Set to start filming in July, Damian Lewis’ next project, Billions, pits a US Attorney (played by Paul Giamatti) against a sketchy hedge fund manager (played by Damian Lewis). The role affords DL again a chance to play a character he seems born to play: the unconventional hero, on the wrong side of what is thought of as conventional good behavior.
Damianista posted extensively of the stellar cast as it was announced in March. So here’s what we have for Damian’s Bobby Axelrod: A wife and kids, another woman of interest, an attorney on his heels. And for Damian himself: creator and co-producer Brian Koppelman tweeting his standing ovation Damian’s last day on the set of the pilot, Showtime promptly picking up a full season of episodes, trust exercises on set where Damian clearly does not let co-screenwriter David Levien down. All of this speaks to Billions being a must-watch series when it airs early next year. We know that DL has always been a stickler for researching his roles. His turn as Bobby Axelrod is, of course, no exception. So shall we look at some research we’ve seen him doing for the role? Yes, we shall!
Money: we all know what it is, primarily from knowing when we have it and when we don’t. Not many of us can say we know how it works. Once upon a time, the US dollar had silver and/or gold behind it; that is, a rare commodity worth something real due its rarity. But the dollar hasn’t had a tangible commodity behind it in years. So where exactly is the value in our muddy green pieces of fiber-paper? Who decides its value? And if property and investment and world markets all seemingly revolve around the dollar, where is their value? The world of high finance seems such a foreign world, with a language accessible only to the select few with the power to move the chess pieces on the board. Even those “experts” who push the buttons to make the trades that drive the market are apparently at a loss to explain just what it is they do. And when glitches happen and the market hiccups as it did during the subprime mortgage crisis, we all feel the outcome even when we are helpless in understanding or explaining just what happened.
Judging from Damian Lewis’ reading material these days, he may be searching for that necessary “Idiot’s guide to how money and the world of high finance works” still missing from the pantheon of how-to manuals. During the filming of the pilot in January, our Englishman in New York was spotted walking the streets with a well-worn book in his hand.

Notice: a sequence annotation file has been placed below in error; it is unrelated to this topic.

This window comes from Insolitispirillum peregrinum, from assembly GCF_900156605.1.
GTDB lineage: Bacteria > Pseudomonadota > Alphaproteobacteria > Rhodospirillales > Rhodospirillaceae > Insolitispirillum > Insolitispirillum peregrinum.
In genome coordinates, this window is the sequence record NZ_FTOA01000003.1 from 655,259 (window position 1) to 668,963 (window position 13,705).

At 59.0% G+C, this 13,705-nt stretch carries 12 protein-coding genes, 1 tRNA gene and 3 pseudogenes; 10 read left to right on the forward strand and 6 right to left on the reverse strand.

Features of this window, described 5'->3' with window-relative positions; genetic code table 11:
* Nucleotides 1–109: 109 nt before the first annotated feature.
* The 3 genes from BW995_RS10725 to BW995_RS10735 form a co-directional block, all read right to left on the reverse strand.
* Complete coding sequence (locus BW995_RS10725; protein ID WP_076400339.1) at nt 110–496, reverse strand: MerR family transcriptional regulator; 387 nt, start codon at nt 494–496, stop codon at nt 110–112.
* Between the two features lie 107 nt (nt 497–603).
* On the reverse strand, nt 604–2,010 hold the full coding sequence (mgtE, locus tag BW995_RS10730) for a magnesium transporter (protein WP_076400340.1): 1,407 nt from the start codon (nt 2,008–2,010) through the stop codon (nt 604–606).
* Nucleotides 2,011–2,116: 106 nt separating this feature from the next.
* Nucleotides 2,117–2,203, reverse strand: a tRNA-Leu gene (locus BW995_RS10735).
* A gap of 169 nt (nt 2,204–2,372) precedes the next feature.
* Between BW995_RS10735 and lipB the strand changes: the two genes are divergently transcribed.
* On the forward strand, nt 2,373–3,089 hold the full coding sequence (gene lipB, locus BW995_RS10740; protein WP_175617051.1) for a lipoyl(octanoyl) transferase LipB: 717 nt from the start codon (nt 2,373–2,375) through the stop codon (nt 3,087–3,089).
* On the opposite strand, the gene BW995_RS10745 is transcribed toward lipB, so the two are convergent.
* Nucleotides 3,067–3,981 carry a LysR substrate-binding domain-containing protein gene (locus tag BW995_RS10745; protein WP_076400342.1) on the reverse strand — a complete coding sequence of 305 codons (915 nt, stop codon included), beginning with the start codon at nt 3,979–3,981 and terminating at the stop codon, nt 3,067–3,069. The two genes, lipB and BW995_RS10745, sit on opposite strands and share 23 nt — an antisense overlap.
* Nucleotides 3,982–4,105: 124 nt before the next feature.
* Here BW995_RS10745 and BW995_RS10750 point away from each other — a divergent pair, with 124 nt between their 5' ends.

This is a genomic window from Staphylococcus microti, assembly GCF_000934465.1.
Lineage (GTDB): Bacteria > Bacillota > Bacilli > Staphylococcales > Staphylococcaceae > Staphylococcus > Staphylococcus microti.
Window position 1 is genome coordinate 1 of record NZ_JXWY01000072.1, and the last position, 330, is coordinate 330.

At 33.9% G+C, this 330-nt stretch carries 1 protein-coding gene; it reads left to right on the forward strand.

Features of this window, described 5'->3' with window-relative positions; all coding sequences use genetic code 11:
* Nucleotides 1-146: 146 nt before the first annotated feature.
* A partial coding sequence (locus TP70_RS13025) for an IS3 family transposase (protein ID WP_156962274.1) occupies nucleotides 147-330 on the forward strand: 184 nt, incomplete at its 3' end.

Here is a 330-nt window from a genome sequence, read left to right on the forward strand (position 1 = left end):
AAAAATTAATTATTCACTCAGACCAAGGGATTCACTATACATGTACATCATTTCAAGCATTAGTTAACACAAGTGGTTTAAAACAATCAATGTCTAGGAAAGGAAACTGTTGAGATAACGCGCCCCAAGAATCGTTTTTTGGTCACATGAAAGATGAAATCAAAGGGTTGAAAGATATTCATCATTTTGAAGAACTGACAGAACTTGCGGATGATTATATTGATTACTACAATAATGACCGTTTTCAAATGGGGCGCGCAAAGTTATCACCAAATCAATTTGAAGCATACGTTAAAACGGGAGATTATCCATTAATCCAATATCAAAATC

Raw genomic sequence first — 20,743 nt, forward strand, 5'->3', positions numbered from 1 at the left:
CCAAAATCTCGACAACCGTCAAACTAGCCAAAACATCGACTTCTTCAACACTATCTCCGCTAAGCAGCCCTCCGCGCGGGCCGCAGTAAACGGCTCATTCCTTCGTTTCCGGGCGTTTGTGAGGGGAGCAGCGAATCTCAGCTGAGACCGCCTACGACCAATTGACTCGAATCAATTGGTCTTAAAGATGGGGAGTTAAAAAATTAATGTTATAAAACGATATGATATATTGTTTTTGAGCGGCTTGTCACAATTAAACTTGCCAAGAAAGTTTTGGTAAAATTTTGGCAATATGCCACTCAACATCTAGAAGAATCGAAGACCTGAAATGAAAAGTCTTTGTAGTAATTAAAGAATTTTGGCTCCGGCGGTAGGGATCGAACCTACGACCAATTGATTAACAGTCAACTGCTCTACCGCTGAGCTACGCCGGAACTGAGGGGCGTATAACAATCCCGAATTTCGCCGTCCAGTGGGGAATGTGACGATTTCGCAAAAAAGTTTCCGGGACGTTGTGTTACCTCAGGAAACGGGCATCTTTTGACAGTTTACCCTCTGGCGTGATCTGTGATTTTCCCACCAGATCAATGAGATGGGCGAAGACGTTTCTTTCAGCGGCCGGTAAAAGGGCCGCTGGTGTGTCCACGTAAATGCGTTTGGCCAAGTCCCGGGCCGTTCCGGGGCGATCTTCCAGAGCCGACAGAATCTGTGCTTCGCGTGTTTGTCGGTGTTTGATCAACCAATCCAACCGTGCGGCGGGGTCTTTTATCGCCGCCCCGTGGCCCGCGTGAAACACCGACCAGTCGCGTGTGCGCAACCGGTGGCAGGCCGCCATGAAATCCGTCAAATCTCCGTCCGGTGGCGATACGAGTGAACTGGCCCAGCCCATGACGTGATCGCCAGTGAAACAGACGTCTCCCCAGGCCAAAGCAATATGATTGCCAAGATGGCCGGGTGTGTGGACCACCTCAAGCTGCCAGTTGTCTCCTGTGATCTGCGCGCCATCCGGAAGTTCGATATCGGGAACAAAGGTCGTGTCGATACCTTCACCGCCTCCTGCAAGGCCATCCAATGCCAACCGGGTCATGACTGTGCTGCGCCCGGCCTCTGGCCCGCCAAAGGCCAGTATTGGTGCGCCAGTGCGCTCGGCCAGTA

That book was Fooling Some of the People All of the Time: A Long, Short Story by David Einhorn, founder of the New York hedge fund Greenlight Capital. Who better than a real life hedge fund manager to inform Damian’s process in getting inside Bobby Axelrod’s raison d’etre.
[Aside:] There was a meme recently of voyeuristic shots of men reading on subways, instagrammed with the tag #hotguysreading. A bit sexist and creepy, yes. And, sure, the cynics among us will say, what’s so sexy about a guy (or gal) exercising basic literacy? Lest I wax poetic about the poetry inherent in a handsome man walking around with a book tucked into his hand or pocket, my response to the cynics is simply this: that well-worn book in hand is a portal into a mind. It’s been said that when you bed a well-read person you’re going to bed with the hundreds of characters and stories that person has in their brain. If that’s not sexy, I don’t know what is.[End Aside]
More recently, a few weeks ago, DL was spotted with a book upside down in his pocket outside Wyndham’s Theatre in London. Being a fan who takes fandom to a forensic level, I searched high and low for what this book could be (well, I prodded Goodreads and Yahoo Answers to be exact) and had no luck. In steps Twitter, as it is wont to step in just when you need it most. Helpfully, an observant tweeter shared that she had witnessed Damian Lewis reading The Big Short on the tube. And ta-da.
I promptly put a library hold on this most recent of his reading. What fun to read what he’s reading at the same time he’s reading it, I thought. While waiting for the hold, I picked up another Michael Lewis book that happened to be on the shelf of new non-fiction and dealt with a similar topic. Flash Boys is a terribly readable tale about the birth of high frequency trading and how it lead to various nefarious high jinks on Wall Street. Lewis writes the dry topic of high finance like it’s the stuff of thrillers. So while his work isn’t high literature and can be a bit simplistic in the ways he assigns such remarkable agency to a small posse of individuals who played roles, good and evil, in what happened on Wall Street in the early 2000’s, his writing is highly accessible. (Or, perhaps, it really was that easy to rob American investors blind?) Tune in for more about Lewis’ (and Lewis’!) The Big Short when I sink into it.
So, couple Damian Lewis reading Michael Lewis with the fact that financial journalist Andrew Ross Sorkin is lending a hand in the script for Billions, I sense we may be in for an authentically written and knowledgeably performed engaging story of high drama on Wall Street.